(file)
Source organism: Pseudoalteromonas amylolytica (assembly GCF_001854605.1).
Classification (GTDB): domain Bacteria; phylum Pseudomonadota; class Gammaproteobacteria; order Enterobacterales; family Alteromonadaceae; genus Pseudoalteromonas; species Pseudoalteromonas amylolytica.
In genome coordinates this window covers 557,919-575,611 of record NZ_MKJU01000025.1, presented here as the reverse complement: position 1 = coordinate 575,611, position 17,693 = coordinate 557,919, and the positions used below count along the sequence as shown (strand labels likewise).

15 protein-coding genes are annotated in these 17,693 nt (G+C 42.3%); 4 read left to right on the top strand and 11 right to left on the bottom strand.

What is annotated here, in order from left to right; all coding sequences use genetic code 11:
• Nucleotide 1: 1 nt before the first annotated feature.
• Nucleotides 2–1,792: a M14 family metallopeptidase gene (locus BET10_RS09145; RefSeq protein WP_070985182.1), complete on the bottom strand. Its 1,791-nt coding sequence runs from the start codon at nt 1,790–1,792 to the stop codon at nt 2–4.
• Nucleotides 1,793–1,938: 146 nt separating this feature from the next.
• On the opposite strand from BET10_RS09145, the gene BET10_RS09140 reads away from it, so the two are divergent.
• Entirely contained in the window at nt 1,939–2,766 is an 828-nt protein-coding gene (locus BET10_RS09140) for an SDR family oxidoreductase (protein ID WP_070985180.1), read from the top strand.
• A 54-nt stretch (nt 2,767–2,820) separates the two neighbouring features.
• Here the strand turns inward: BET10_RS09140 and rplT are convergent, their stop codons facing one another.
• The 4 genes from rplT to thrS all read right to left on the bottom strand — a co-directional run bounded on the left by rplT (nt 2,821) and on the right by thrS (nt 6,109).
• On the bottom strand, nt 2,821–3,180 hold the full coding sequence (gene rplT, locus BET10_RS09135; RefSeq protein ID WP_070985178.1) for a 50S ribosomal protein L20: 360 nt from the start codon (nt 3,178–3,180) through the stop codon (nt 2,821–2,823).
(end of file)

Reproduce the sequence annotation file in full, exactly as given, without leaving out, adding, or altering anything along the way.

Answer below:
Source organism: Pseudoalteromonas amylolytica (assembly GCF_001854605.1).
Classification (GTDB): domain Bacteria; phylum Pseudomonadota; class Gammaproteobacteria; order Enterobacterales; family Alteromonadaceae; genus Pseudoalteromonas; species Pseudoalteromonas amylolytica.
In genome coordinates this window covers 557,919-575,611 of record NZ_MKJU01000025.1, presented here as the reverse complement: position 1 = coordinate 575,611, position 17,693 = coordinate 557,919, and the positions used below count along the sequence as shown (strand labels likewise).

15 protein-coding genes are annotated in these 17,693 nt (G+C 42.3%); 4 read left to right on the top strand and 11 right to left on the bottom strand.

What is annotated here, in order from left to right; all coding sequences use genetic code 11:
• Nucleotide 1: 1 nt before the first annotated feature.
• Nucleotides 2–1,792: a M14 family metallopeptidase gene (locus BET10_RS09145; RefSeq protein WP_070985182.1), complete on the bottom strand. Its 1,791-nt coding sequence runs from the start codon at nt 1,790–1,792 to the stop codon at nt 2–4.
• Nucleotides 1,793–1,938: 146 nt separating this feature from the next.
• On the opposite strand from BET10_RS09145, the gene BET10_RS09140 reads away from it, so the two are divergent.
• Entirely contained in the window at nt 1,939–2,766 is an 828-nt protein-coding gene (locus BET10_RS09140) for an SDR family oxidoreductase (protein ID WP_070985180.1), read from the top strand.
• A 54-nt stretch (nt 2,767–2,820) separates the two neighbouring features.
• Here the strand turns inward: BET10_RS09140 and rplT are convergent, their stop codons facing one another.
• The 4 genes from rplT to thrS all read right to left on the bottom strand — a co-directional run bounded on the left by rplT (nt 2,821) and on the right by thrS (nt 6,109).
• On the bottom strand, nt 2,821–3,180 hold the full coding sequence (gene rplT, locus BET10_RS09135; RefSeq protein ID WP_070985178.1) for a 50S ribosomal protein L20: 360 nt from the start codon (nt 3,178–3,180) through the stop codon (nt 2,821–2,823).